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Passing classes to methods

Hello,
I have a WCF application which has a TransactionServices.cs . In here I create and instance of a User class called MyUser and an instance of an Environment class called MyEnvironment.  I have another class definition called Commands.cs in which I have defined various commands. These commands will require access to MyUser & MyEnvironment so I have created methods within Commands.cs to receive both of these classes from TransactionServices.cs

TransactionServices.cs
                MyCommands = new Commands();
                MyCommands.ReceiveMyUser(MyUser);
                MyCommands.ReceiveMyEnvironment(MyEnvironment);
                MyCommands.MyCommands("TESTCMD1");

Commands.cs
         public void ReceiveMyUser(UserMaster MyUser)
        {
        }
        public void ReceiveMyEnvironment(Environment MyEnvironment)
        {
        }

When ReceiveMyUser(UserMaster MyUser) is envoked from TransactionServices.cs I can see that MyUser is passed. However when ReceiveMyEnvironment(Environment MyEnvironment) is envoked, MyEnvironment is passed but MyUser is Null. When I call TESTCMD1 after these 2 receive methods , both MyUser & MyEnvironment are null. Why are these objects set to null each time I call MyCommands ?  Is there a better way of doing this ?

regards
Pat
0
pclarke7
Asked:
pclarke7
  • 2
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2 Solutions
 
it_saigeDeveloperCommented:
Can you provide the code for Commands.cs and TransactionServices.cs.  Also how do you instantiate Commands.cs???

-saige-
0
 
louisfrCommented:
What do the ReceiveMyUser and ReceiveMyEnvironment methods do? Your sample seems to imply they don't do anything. Do you expect their parameters to be stored somewhere?
From your description, they should be properties.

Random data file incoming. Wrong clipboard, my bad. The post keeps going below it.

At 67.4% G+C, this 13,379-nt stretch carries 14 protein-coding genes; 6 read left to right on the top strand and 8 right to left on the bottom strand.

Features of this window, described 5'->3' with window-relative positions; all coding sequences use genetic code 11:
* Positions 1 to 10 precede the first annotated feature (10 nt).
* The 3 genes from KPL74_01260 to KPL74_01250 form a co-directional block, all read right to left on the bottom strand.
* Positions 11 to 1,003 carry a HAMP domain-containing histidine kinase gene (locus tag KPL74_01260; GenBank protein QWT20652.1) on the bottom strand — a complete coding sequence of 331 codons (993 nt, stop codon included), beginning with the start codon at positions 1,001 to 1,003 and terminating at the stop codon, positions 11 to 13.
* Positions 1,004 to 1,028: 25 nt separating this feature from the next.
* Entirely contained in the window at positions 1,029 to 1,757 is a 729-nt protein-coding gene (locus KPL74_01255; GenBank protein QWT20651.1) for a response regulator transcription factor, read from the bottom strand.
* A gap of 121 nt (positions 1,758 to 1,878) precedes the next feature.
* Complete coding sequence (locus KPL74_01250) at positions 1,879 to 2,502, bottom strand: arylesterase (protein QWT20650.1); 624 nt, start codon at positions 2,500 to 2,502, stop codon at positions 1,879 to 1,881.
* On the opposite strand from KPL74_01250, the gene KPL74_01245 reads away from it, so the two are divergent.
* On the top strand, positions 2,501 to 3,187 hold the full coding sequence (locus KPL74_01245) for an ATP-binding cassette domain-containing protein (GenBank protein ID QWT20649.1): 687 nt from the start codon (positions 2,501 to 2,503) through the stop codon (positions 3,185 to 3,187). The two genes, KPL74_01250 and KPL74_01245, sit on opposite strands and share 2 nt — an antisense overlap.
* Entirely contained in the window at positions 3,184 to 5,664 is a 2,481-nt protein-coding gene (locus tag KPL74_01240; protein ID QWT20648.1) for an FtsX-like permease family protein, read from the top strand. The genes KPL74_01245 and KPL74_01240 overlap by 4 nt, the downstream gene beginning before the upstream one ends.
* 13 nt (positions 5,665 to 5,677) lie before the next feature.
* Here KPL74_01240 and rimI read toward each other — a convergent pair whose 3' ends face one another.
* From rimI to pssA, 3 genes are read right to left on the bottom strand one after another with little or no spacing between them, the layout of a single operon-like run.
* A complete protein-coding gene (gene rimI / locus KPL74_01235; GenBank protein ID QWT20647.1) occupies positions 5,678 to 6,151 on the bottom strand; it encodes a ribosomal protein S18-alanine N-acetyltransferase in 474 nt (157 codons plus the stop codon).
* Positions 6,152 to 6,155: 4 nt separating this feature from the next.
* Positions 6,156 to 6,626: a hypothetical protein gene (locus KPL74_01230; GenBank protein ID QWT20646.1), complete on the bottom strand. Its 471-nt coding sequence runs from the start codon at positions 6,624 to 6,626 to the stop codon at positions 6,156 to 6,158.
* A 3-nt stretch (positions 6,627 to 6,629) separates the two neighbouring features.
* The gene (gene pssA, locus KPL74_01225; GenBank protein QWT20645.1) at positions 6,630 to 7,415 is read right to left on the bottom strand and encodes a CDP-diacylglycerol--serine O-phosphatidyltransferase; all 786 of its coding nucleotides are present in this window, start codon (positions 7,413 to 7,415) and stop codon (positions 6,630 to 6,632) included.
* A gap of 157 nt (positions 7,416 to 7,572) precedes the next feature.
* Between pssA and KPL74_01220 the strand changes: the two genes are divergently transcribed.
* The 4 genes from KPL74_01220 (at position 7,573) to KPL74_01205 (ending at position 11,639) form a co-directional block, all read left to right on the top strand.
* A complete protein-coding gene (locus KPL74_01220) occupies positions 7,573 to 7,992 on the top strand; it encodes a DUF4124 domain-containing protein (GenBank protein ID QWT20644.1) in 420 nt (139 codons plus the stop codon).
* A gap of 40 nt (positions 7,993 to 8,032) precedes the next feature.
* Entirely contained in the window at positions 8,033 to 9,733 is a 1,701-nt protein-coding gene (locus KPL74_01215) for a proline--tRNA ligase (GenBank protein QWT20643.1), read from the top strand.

public UserMaster MyUser { get; set; }
public Environment MyEnvironment { get; set; }

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0
 
pclarke7Author Commented:
Thanks to both of you for your comments,
Louis, you were correct. The problem was that I was not assigning the values. I mistakenly believed that because I passed in the same name that it would be automatically assigned

Commands.cs
         public void ReceiveMyUser(UserMaster MyUser)
        {
        }
        public void ReceiveMyEnvironment(Environment MyEnvironment)
        {
        }

When I changed it to the following, it worked

Commands.cs
         public void ReceiveMyUser(UserMaster PassedMyUser)
        {
            MyUser=PassedMyUser;
        }
        public void ReceiveMyEnvironment(Environment PassedMyEnvironment)
        {
          MyEnvironment=PassedMyEnvironment;
        }

It does seem a little odd that I have to receive in the object under a different name (PassedMyUser) just so I can assign it to the original name (MyUser).

Pat
0
 
it_saigeDeveloperCommented:
You don't have to use a different name, you just have to identify which MyUser you are referring to since there are two, one defined in the class and the other defined by the method.  This is usually accomplished by specifying *this* to represent the class defined variable, e.g. -
public void ReceivedMyUser(UserMaster MyUser)
{
	this.MyUser = MyUser;
}

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-saige-
0
 
pclarke7Author Commented:
Thanks for your help
Pat
0

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